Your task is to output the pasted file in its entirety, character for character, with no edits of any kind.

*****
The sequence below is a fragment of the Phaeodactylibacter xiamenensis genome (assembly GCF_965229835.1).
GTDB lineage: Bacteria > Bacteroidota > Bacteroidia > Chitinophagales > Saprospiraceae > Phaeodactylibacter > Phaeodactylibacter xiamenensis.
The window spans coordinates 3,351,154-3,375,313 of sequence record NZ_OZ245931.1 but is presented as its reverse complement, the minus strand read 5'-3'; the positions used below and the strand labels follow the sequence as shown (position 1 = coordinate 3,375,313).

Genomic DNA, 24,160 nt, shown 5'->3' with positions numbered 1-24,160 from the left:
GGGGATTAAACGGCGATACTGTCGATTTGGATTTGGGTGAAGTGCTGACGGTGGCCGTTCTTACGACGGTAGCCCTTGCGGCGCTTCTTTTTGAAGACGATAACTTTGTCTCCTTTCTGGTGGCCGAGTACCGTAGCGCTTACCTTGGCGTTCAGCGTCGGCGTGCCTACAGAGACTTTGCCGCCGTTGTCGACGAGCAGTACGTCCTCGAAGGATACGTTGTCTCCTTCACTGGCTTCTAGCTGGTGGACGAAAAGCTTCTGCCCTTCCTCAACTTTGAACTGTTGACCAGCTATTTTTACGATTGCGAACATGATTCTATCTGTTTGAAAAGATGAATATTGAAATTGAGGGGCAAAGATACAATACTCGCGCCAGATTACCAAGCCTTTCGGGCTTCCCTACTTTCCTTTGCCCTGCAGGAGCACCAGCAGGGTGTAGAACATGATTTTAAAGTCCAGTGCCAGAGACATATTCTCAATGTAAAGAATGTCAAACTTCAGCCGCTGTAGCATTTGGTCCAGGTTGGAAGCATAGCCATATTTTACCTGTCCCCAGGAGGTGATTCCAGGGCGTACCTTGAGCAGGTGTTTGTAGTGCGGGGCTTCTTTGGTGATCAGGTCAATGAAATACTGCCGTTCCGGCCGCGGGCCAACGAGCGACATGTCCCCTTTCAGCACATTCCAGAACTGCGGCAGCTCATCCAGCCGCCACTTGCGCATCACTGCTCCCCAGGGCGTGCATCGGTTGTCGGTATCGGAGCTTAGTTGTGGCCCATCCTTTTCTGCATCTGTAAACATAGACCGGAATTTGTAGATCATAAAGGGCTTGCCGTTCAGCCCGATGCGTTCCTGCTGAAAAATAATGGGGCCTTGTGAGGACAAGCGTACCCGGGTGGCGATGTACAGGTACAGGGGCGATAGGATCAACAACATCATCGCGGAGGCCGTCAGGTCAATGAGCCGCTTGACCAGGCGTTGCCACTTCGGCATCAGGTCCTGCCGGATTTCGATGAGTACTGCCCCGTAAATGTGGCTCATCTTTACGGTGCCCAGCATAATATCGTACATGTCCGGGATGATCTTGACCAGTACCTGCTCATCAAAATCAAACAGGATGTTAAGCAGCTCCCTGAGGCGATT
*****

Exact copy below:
The sequence below is a fragment of the Phaeodactylibacter xiamenensis genome (assembly GCF_965229835.1).
GTDB lineage: Bacteria > Bacteroidota > Bacteroidia > Chitinophagales > Saprospiraceae > Phaeodactylibacter > Phaeodactylibacter xiamenensis.
The window spans coordinates 3,351,154-3,375,313 of sequence record NZ_OZ245931.1 but is presented as its reverse complement, the minus strand read 5'-3'; the positions used below and the strand labels follow the sequence as shown (position 1 = coordinate 3,375,313).

Genomic DNA, 24,160 nt, shown 5'->3' with positions numbered 1-24,160 from the left:
GGGGATTAAACGGCGATACTGTCGATTTGGATTTGGGTGAAGTGCTGACGGTGGCCGTTCTTACGACGGTAGCCCTTGCGGCGCTTCTTTTTGAAGACGATAACTTTGTCTCCTTTCTGGTGGCCGAGTACCGTAGCGCTTACCTTGGCGTTCAGCGTCGGCGTGCCTACAGAGACTTTGCCGCCGTTGTCGACGAGCAGTACGTCCTCGAAGGATACGTTGTCTCCTTCACTGGCTTCTAGCTGGTGGACGAAAAGCTTCTGCCCTTCCTCAACTTTGAACTGTTGACCAGCTATTTTTACGATTGCGAACATGATTCTATCTGTTTGAAAAGATGAATATTGAAATTGAGGGGCAAAGATACAATACTCGCGCCAGATTACCAAGCCTTTCGGGCTTCCCTACTTTCCTTTGCCCTGCAGGAGCACCAGCAGGGTGTAGAACATGATTTTAAAGTCCAGTGCCAGAGACATATTCTCAATGTAAAGAATGTCAAACTTCAGCCGCTGTAGCATTTGGTCCAGGTTGGAAGCATAGCCATATTTTACCTGTCCCCAGGAGGTGATTCCAGGGCGTACCTTGAGCAGGTGTTTGTAGTGCGGGGCTTCTTTGGTGATCAGGTCAATGAAATACTGCCGTTCCGGCCGCGGGCCAACGAGCGACATGTCCCCTTTCAGCACATTCCAGAACTGCGGCAGCTCATCCAGCCGCCACTTGCGCATCACTGCTCCCCAGGGCGTGCATCGGTTGTCGGTATCGGAGCTTAGTTGTGGCCCATCCTTTTCTGCATCTGTAAACATAGACCGGAATTTGTAGATCATAAAGGGCTTGCCGTTCAGCCCGATGCGTTCCTGCTGAAAAATAATGGGGCCTTGTGAGGACAAGCGTACCCGGGTGGCGATGTACAGGTACAGGGGCGATAGGATCAACAACATCATCGCGGAGGCCGTCAGGTCAATGAGCCGCTTGACCAGGCGTTGCCACTTCGGCATCAGGTCCTGCCGGATTTCGATGAGTACTGCCCCGTAAATGTGGCTCATCTTTACGGTGCCCAGCATAATATCGTACATGTCCGGGATGATCTTGACCAGTACCTGCTCATCAAAATCAAACAGGATGTTAAGCAGCTCCCTGAGGCGATT